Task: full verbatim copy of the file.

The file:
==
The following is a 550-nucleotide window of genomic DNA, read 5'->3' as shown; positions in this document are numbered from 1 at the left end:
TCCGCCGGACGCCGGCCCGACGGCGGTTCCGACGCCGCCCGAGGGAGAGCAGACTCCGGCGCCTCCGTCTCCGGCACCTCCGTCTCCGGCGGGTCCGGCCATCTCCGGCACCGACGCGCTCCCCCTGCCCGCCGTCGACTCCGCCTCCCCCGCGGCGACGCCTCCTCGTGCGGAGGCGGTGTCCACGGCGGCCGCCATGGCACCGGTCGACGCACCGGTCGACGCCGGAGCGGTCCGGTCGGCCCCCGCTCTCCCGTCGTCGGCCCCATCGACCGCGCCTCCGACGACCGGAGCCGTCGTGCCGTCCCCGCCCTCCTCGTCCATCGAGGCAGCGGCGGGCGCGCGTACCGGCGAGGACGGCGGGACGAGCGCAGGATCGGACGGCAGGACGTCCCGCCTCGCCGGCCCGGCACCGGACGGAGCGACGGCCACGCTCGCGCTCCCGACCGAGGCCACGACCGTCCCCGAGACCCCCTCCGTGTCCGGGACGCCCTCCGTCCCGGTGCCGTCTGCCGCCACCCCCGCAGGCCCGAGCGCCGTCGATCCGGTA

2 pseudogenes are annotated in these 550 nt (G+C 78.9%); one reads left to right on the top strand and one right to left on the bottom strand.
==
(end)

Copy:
The following is a 550-nucleotide window of genomic DNA, read 5'->3' as shown; positions in this document are numbered from 1 at the left end:
TCCGCCGGACGCCGGCCCGACGGCGGTTCCGACGCCGCCCGAGGGAGAGCAGACTCCGGCGCCTCCGTCTCCGGCACCTCCGTCTCCGGCGGGTCCGGCCATCTCCGGCACCGACGCGCTCCCCCTGCCCGCCGTCGACTCCGCCTCCCCCGCGGCGACGCCTCCTCGTGCGGAGGCGGTGTCCACGGCGGCCGCCATGGCACCGGTCGACGCACCGGTCGACGCCGGAGCGGTCCGGTCGGCCCCCGCTCTCCCGTCGTCGGCCCCATCGACCGCGCCTCCGACGACCGGAGCCGTCGTGCCGTCCCCGCCCTCCTCGTCCATCGAGGCAGCGGCGGGCGCGCGTACCGGCGAGGACGGCGGGACGAGCGCAGGATCGGACGGCAGGACGTCCCGCCTCGCCGGCCCGGCACCGGACGGAGCGACGGCCACGCTCGCGCTCCCGACCGAGGCCACGACCGTCCCCGAGACCCCCTCCGTGTCCGGGACGCCCTCCGTCCCGGTGCCGTCTGCCGCCACCCCCGCAGGCCCGAGCGCCGTCGATCCGGTA

2 pseudogenes are annotated in these 550 nt (G+C 78.9%); one reads left to right on the top strand and one right to left on the bottom strand.